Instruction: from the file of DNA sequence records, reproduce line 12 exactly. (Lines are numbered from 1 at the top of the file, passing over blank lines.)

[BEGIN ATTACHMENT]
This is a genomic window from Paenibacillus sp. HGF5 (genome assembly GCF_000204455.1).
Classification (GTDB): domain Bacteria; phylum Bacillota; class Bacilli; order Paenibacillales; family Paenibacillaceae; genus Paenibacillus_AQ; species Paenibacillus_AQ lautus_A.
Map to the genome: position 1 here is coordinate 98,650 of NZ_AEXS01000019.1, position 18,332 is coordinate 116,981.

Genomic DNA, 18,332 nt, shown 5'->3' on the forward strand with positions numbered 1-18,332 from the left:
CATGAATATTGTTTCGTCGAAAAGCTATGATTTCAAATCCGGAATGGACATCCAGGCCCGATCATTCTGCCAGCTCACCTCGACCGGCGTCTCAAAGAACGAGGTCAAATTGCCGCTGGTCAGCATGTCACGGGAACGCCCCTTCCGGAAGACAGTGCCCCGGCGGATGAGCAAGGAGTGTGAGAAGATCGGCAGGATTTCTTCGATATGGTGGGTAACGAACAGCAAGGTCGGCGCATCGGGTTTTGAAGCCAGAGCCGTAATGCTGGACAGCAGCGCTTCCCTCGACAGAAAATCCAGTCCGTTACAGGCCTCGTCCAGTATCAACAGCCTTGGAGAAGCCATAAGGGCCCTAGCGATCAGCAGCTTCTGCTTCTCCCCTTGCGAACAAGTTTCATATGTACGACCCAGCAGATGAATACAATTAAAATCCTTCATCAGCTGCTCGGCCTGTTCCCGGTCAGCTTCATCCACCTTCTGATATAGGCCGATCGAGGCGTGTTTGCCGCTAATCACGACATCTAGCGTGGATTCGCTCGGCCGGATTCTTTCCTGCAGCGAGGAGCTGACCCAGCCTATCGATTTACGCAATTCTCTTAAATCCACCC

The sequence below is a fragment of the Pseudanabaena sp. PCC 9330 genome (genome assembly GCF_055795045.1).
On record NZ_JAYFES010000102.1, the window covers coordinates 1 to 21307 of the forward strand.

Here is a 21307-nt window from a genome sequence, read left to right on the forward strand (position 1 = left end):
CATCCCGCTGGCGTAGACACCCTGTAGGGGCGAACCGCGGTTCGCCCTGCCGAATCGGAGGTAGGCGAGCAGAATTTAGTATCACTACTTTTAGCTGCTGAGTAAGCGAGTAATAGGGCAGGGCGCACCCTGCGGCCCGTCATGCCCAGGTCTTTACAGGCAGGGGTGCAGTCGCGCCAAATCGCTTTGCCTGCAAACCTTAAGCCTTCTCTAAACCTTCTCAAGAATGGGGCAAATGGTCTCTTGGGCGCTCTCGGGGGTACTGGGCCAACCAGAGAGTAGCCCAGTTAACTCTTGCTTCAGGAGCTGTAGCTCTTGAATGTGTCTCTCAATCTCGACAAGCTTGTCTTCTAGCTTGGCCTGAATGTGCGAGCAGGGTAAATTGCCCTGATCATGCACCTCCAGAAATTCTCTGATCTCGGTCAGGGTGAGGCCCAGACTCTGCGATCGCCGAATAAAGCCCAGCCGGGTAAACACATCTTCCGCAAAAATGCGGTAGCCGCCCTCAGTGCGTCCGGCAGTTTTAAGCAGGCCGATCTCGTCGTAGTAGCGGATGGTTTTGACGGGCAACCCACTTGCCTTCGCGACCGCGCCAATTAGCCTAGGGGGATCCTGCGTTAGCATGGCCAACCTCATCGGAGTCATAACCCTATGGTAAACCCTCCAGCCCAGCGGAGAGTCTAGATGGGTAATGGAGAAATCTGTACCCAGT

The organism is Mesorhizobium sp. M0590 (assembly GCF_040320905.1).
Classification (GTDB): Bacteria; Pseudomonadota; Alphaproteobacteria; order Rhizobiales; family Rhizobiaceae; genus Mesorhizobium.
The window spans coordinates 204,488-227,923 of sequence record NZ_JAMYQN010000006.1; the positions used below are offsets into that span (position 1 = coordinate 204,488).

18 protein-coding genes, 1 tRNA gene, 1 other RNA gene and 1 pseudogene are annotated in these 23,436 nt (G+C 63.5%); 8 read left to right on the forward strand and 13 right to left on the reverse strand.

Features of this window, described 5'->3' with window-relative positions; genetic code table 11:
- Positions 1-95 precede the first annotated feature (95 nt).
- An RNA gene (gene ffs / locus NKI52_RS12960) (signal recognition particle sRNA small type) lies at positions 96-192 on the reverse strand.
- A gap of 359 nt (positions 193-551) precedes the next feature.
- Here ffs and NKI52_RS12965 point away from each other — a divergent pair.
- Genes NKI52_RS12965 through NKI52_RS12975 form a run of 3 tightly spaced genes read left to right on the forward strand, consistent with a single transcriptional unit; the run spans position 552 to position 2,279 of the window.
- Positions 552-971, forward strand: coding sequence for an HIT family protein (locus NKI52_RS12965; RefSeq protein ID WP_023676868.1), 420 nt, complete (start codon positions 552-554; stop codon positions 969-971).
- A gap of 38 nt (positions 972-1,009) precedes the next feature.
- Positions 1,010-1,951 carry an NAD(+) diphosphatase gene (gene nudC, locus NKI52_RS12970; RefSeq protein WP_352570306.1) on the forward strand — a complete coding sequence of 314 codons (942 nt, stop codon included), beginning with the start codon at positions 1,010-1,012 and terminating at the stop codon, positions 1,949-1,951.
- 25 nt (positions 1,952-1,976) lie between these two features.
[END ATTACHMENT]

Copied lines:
The window spans coordinates 204,488-227,923 of sequence record NZ_JAMYQN010000006.1; the positions used below are offsets into that span (position 1 = coordinate 204,488).